Mechanisms of cancer invasion and progression: insights from cellular automaton models
Tumour invasion and progression may be viewed as collective phenomena emerging from the interplay of biological cells with their environment. Cell-based mathematical models in which cells are regarded as separate discrete entities can be used to decipher the rules of interaction. Here, we focus on the dynamics of glioma and breast cancer.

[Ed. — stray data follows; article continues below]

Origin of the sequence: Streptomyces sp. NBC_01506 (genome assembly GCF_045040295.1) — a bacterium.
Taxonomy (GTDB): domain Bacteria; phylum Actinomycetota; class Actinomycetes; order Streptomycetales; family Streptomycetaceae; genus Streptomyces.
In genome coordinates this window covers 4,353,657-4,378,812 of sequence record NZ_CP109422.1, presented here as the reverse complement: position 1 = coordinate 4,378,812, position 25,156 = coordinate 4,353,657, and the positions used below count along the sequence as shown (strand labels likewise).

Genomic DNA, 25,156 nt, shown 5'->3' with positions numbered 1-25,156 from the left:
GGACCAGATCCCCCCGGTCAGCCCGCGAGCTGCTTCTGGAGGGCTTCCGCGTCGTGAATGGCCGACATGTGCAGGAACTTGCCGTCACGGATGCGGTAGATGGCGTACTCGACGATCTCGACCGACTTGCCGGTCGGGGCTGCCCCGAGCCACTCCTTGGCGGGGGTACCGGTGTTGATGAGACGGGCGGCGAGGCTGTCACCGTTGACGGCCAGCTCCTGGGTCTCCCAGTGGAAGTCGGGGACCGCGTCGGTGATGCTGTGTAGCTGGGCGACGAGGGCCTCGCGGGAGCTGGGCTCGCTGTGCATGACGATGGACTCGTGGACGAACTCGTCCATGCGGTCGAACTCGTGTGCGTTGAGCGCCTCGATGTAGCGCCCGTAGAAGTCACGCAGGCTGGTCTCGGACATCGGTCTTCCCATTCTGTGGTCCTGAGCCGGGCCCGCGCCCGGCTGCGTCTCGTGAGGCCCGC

We introduce lattice-gas cellular automaton models [1, 2] to analyse the role of phenotypic plasticity in cancer invasion, define spatial and non-spatial Moran processes to shed light on the size of the tumour originating niche, and adopt Markov chain models to investigate the origin of genetic heterogeneity in glioblastoma [3, 4, 5].
Copyright (c) 2023 Andreas Deutsch
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